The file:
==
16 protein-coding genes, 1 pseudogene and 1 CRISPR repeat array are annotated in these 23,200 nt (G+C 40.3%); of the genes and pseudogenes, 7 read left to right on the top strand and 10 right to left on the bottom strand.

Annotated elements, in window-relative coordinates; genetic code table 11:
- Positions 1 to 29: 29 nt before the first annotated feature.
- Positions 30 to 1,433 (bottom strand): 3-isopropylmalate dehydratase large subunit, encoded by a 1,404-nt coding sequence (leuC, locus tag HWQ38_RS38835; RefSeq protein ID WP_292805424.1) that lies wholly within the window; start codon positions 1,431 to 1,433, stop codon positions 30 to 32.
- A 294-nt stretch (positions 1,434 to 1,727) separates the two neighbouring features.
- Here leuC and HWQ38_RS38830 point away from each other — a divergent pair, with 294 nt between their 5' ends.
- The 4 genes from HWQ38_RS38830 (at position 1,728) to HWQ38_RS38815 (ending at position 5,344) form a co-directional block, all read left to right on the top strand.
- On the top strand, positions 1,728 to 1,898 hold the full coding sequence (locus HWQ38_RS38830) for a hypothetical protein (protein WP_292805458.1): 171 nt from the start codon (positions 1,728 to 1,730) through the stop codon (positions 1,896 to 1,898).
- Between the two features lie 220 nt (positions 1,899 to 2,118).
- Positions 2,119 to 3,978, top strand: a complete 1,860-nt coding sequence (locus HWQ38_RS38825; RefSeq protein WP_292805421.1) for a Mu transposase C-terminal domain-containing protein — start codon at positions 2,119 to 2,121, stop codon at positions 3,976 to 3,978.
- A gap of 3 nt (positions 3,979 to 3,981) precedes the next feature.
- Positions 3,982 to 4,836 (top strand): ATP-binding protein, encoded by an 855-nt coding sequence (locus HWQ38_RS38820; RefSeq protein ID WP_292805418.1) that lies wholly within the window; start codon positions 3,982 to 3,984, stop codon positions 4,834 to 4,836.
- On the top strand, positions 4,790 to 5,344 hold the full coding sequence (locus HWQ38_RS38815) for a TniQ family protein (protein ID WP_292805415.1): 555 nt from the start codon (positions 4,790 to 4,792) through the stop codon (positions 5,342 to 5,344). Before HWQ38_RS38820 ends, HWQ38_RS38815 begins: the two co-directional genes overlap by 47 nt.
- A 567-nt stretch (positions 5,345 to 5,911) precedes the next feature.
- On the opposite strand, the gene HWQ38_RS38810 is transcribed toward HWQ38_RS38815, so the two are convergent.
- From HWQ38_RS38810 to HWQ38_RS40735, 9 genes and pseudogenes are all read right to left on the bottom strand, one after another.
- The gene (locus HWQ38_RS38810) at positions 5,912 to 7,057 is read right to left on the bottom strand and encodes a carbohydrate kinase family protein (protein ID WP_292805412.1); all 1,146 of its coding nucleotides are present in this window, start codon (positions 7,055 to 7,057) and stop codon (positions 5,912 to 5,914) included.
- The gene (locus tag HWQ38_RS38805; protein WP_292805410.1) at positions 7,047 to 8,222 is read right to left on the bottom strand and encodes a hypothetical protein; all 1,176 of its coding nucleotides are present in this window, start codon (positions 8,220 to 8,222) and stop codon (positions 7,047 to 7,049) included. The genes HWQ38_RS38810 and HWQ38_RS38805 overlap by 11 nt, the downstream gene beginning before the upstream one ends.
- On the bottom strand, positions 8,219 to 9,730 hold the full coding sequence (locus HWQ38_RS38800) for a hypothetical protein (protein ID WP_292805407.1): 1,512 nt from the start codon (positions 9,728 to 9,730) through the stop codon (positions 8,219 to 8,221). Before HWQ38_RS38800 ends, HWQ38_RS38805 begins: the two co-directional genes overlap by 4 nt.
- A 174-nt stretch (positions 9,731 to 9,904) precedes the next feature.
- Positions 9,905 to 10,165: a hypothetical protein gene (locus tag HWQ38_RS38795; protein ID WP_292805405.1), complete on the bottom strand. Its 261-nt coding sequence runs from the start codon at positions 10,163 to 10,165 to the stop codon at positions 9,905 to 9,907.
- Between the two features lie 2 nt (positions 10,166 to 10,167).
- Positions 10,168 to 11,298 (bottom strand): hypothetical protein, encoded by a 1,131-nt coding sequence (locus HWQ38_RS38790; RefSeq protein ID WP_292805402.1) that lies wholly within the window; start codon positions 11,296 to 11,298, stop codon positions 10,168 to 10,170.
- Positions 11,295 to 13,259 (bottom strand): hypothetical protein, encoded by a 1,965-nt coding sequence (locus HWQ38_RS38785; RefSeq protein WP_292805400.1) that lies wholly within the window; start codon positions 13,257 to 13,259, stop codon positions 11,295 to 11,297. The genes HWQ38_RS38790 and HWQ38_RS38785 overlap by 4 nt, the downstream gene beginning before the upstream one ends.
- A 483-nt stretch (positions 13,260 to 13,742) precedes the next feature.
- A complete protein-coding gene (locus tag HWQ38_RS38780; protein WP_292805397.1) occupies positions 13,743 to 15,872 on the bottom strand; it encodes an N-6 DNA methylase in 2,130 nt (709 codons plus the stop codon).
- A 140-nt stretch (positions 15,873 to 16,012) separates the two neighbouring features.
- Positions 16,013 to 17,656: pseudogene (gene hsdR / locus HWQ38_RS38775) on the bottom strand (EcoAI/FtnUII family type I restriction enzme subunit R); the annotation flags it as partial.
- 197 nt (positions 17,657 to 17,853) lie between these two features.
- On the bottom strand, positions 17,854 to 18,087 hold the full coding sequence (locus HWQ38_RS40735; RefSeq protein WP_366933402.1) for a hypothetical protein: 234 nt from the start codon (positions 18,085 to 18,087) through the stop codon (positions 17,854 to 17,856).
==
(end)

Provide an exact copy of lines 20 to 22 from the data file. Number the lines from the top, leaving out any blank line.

- A 174-nt stretch (positions 9,731 to 9,904) precedes the next feature.
- Positions 9,905 to 10,165: a hypothetical protein gene (locus tag HWQ38_RS38795; protein ID WP_292805405.1), complete on the bottom strand. Its 261-nt coding sequence runs from the start codon at positions 10,163 to 10,165 to the stop codon at positions 9,905 to 9,907.
- Between the two features lie 2 nt (positions 10,166 to 10,167).